Proof-of-concept exploit code is available for a vulnerability that allows attackers to launch denial-of-service (DoS) attacks against websites hosted on Apache Tomcat servers.
Apache Tomcat is a widely used Web server for hosting applications developed with the Java Servlet and the JavaServer Pages (JSP) technologies.
The new DoS vulnerability is in the Apache Commons FileUpload, a stand-alone library developers can use to add file upload capability to their Java Web-based applications. This library is in Apache Tomcat versions 7 and 8 in by default in order to support the processing of mime-multipart requests.
The multipart content type also comes into play when an HTTP request needs to include different sets of data in its body. The different data sets end up separated by an encapsulation boundary — a string of text defined in the request headers to serve as the boundary.
Requests with a specified boundary longer than 4091 characters will force vulnerable Apache Tomcat servers into an endless loop, said security researchers from Trustwave. As a result, the Tomcat process will end up using all available CPU resources until it stops.
The vulnerability, tracked as CVE-2014-0050, ended up reported responsibly to the Apache Software Foundation Feb. 4, but accidentally made it out to the public two days later because of an error in addressing an internal email. This prompted Apache to release a security advisory the same day despite the absence of patched versions for Commons FileUpload or Tomcat 7 and 8.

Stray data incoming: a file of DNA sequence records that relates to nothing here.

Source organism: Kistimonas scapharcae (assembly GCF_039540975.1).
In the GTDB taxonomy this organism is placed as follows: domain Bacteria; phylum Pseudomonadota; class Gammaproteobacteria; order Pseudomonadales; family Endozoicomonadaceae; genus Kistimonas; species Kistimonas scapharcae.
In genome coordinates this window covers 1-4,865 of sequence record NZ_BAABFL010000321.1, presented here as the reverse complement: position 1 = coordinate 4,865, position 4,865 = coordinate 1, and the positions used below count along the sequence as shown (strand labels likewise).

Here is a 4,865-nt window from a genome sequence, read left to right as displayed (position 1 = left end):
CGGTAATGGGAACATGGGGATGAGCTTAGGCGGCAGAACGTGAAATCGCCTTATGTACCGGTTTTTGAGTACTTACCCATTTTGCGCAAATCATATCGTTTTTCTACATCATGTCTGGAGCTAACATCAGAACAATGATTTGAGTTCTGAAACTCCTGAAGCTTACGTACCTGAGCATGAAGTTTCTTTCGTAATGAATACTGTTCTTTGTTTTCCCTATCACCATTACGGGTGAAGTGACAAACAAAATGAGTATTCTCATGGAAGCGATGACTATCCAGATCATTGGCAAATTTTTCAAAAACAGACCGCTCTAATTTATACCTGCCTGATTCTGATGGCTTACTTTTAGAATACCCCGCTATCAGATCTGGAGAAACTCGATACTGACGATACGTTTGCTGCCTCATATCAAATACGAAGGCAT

Since then, officials fixed the vulnerability in Commons FileUpload version 1.3.1 that released on Feb. 7 and a beta version of Tomcat 8.0.3 released last Tuesday. It also should come out in Apache Tomcat 7.0.51, but this version of the server has yet to release.
According to Apache, the risk from this vulnerability is lower on older servers running Tomcat 6. “While Tomcat 6 uses Commons FileUpload as part of the Manager application, access to that functionality is limited to authenticated administrators,” Apache said in its advisory.
Code patches are available in the SVN repositories for Commons FileUpload, Tomcat 8 and Tomcat 7, but they need manual application.
Servers running Apache Tomcat 7.0 to 7.0.50 or 8.0 to 8.0.1 and hosting sites that utilize Servlet 3.0 specifications — for example “request.getPart” or “request.getParts” methods — are vulnerable, said Oren Hafif, a security researcher at Trustwave, in a blog post. Sites using Apache Commons FileUpload library older than 1.3.1 are also vulnerable, he said.
The researcher released a proof-of-concept exploit written in Ruby that administrators can use in their quality assurance or staging environments to test if their Tomcat-hosted sites are vulnerable.